|2009 Portland GSA Annual Meeting (18-21 October 2009)|
|Paper No. 234-8|
|Presentation Time: 10:25 AM-10:40 AM|
INSIGHTS INTO IMPACT PROCESSES AND BASEMENT ROCKS OF THE CHESAPEAKE BAY IMPACT STRUCTURE FROM THE ICDP-USGS EYREVILLE CORES
HORTON, J. Wright Jr1, BARTOSOVA, Katerina2, EDWARDS, Lucy E.1, GIBSON, Roger L.3, GOHN, Gregory S.1, KOEBERL, Christian4, POWARS, David S.1, REIMOLD, Wolf Uwe5, and WITTMANN, Axel6, (1) U.S. Geological Survey, 926A National Center, Reston, VA 20192, email@example.com, (2) Department of Lithospheric Research, University of Vienna, Althanstrasse 14, Vienna, A-1090, Austria, (3) School of Geosciences, University of the Witwatersrand, Private Bag 3, PO Wits, Johannesburg, 2050, South Africa, (4) Department of Lithospheric Research, University of Vienna, Althanstrasse 14, also of the Natural History Museum, Burgring 7, Vienna, A-1090, Austria, (5) Museum für Naturkunde, Leibniz Institute at Humboldt University Berlin, Invalidenstrasse 43, Berlin, D-10115, Germany, (6) Lunar and Planetary Institute, USRA, 3600 Bay Area Boulevard, Houston, TX 77058|
The ICDP-USGS Eyreville cores from the late Eocene Chesapeake Bay impact structure provide a 1766-m section through the central-crater moat. The lowest unit (215 m thick) consists of basement-derived, multiply deformed, mid-to-upper amphibolite facies mica schists, calcsilicate rock, mylonite, and pegmatitic granite (Hatteras terrane?). These rocks host polymict impact breccia dikes, including rare suevite, but are generally unshocked, suggesting origin of a block by inward collapse from the outer transient-cavity wall (OTCW). A fault zone separates these rocks from overlying polymict impact breccias and associated rocks (PIBAR, 154 m) that contain abundant crystalline and subgreenschist sedimentary clasts that display all stages of shock metamorphism, including melt particles of varied composition. The PIBAR are interpreted as: (1) a lower block-rich, melt-poor section formed by outward ground surge of variably shocked debris followed by inward slumping and mixing with large blocks of unshocked cataclastic gneiss from the OTCW; and (2) an upper section in which suevites record the transition from slumped ground surge to melt-rich deposition from the vapor-rich ejecta plume with turbulent mixing and an upward increase in aerodynamically quenched melt particles. Entrained clast-rich impact melt pods, interpreted as remnants of the transient-cavity melt lining, have chemistry suggesting a 40/60 mix of sedimentary/crystalline components. Suevite deposition ended with the arrival of rock and sediment avalanches represented successively by quartz sand with an amphibolite block and lithic boulders (26 m), a slab of Neoproterozoic and Permian granitic rocks (275 m), and sediment boulders and sand (229 m). The amphibolite block and granitic slab are unshocked, have no impact breccia dikes, and could have originated at or outside the OTCW. Partly fluidized sediment breccias below and above the slab originated from different target sediment layers. In the overlying Exmore interval (423 m), two polymict diamictons are interpreted as ocean-resurge debris flows in which melt particles record continued ejecta-plume collapse, interlayered avalanche deposits indicate temporal overlap, and stratified turbidites and laminated sediments represent the transition to normal shelf sedimentation (top 444 m).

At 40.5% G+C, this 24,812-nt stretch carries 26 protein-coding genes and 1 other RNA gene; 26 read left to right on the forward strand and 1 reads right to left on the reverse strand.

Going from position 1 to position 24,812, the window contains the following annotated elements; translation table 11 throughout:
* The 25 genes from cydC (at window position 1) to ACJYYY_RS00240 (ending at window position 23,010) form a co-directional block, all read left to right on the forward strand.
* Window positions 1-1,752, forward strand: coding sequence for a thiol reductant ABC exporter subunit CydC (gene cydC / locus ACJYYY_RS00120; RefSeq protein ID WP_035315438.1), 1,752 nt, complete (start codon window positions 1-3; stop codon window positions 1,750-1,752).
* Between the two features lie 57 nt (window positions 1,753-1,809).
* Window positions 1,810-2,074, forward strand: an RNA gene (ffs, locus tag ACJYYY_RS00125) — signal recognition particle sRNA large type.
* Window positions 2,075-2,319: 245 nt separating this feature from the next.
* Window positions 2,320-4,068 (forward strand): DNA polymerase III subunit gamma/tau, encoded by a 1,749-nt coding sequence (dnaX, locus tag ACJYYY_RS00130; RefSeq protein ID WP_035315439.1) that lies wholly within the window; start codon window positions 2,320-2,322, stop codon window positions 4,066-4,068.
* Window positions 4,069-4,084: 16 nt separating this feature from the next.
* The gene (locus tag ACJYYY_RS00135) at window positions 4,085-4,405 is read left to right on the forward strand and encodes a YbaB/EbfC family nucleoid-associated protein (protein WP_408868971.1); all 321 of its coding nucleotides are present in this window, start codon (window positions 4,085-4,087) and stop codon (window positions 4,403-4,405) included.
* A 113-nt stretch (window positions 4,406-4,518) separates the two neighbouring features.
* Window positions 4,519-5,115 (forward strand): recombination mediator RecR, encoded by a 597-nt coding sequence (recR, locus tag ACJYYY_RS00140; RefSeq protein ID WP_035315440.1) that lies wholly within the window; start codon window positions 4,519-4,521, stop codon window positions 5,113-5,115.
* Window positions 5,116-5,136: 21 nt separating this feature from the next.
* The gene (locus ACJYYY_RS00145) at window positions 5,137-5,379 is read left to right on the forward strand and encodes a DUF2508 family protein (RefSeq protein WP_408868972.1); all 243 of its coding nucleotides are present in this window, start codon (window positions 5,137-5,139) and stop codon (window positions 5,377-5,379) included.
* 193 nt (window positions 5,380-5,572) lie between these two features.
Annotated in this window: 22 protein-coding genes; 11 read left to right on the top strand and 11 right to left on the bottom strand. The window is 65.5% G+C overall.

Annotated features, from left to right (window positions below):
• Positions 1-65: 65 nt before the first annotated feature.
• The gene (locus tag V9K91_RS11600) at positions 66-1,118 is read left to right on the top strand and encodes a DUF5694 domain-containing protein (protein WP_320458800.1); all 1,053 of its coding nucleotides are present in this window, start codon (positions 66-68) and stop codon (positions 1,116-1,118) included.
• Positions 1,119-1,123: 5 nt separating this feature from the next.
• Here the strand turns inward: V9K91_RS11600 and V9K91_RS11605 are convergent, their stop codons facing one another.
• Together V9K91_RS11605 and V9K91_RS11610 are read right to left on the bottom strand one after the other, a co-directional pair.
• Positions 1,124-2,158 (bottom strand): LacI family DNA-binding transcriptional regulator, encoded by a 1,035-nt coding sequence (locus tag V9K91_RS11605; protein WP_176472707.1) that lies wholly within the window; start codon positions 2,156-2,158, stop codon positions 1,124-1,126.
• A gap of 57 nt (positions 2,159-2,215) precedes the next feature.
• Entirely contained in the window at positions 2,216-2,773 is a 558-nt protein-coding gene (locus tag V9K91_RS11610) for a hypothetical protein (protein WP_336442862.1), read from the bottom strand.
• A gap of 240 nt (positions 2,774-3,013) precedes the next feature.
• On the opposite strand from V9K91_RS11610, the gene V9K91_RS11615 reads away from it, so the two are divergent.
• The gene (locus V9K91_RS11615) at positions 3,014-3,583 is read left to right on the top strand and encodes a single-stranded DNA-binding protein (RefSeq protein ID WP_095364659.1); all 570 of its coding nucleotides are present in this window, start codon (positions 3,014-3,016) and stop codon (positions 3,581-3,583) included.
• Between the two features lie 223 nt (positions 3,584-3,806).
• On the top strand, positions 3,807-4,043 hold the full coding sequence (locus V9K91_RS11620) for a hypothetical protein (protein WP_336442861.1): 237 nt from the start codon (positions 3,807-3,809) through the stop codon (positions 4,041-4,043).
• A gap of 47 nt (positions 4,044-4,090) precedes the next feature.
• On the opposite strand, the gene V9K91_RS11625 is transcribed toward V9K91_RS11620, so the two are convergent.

2009 Portland GSA Annual Meeting (18-21 October 2009)
General Information for this Meeting
|Session No. 234|
Impact Cratering from the Microscopic to the Planetary Scale II
Oregon Convention Center: A106
8:00 AM-12:00 PM, Wednesday, 21 October 2009
Geological Society of America Abstracts with Programs, Vol. 41, No. 7, p. 596
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